Don’t tie peace on the Korean Peninsula to denuclearization in the North
Seventy years ago this week, a spark was lit on the Korean Peninsula that would ignite one the deadliest armed conflicts in the 20th century. After three years of intensive combat, millions of soldiers and civilians lay dead; the peninsula itself was turned into a mountain of dust, rubble, and soot; and what would come to be known as the world’s most heavily fortified border was erected to separate the combatants.
The world has changed dramatically over the last seven decades, but the 1950-1953 Korean War technically remains ongoing — with the occasional landmine and shooting incident reminding the world that the potential for renewed hostilities is only a short fuse away.
The worst of the fighting may be over, but the legacy of the war remains entrenched in the minds of Koreans on both sides of the Demilitarized Zone. Entire families remain divided, with the lucky ones able to reunite briefly with their relatives in the North before they pass away. Many doubt the war will ever formally end; Kim Yeong-ho, an 89 year-old veteran, told Reuters that, “The war isn’t really over and I don’t think peace will come while I’m still alive.”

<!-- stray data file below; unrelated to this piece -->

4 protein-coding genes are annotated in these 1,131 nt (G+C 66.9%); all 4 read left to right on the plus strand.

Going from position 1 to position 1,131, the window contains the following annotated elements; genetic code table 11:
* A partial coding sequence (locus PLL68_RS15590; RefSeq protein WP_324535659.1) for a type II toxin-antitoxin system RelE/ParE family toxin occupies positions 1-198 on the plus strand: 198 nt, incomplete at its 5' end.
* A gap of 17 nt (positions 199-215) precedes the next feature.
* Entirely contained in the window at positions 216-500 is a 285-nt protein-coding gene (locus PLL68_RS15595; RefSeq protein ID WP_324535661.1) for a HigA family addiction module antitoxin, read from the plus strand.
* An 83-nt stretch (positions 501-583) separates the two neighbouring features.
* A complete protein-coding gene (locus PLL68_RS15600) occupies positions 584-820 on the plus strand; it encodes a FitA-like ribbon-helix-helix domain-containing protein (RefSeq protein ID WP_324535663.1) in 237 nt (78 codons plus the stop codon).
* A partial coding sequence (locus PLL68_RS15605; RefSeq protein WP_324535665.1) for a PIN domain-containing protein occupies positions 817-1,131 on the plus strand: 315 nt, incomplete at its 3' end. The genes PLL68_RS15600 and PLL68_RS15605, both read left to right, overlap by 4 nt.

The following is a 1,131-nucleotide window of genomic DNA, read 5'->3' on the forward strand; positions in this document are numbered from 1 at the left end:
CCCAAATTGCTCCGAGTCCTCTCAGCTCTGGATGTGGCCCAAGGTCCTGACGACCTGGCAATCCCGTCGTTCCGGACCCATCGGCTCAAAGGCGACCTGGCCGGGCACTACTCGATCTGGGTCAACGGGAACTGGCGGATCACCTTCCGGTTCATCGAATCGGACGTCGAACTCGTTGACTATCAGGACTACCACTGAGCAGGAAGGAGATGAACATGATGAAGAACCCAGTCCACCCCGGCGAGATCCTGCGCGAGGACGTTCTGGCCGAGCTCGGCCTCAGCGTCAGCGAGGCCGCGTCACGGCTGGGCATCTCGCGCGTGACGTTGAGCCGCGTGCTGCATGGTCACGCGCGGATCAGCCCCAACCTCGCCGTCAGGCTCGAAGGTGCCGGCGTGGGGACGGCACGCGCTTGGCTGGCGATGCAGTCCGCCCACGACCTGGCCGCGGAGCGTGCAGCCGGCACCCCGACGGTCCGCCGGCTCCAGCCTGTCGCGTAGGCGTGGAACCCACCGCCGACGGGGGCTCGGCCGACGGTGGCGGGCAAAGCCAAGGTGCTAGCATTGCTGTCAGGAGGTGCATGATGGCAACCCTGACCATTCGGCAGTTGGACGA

Ironically, formally ending the Korean War is one of those commonsense propositions that could have been executed decades ago. And yet a peace treaty is perhaps as far away today as it was 10, 20, or 30 years ago. The United States, however, should make ending the war an immediate priority.
Washington may not get a better opportunity to do its part in closing the chapter on one of the longest wars in history. The supporting players the U.S. needs to pull it off are already on the field. South Korean President Moon Jae-in’s entire North Korea policy is cemented in the belief that reconciliation between the two Koreas is not only desirable, but integral to the establishment of a more stable and prosperous Korean Peninsula. “If we are going to talk about unification,” Moon said in a June 25 speech, “we have to achieve peace first.”
Moon — a longtime fixture in the pro-peace camp who believes building a modicum of trust between Pyongyang and Seoul is the only way to turn the page on 70 years of antagonism — has emphasized the same point from the moment he stepped into the Blue House.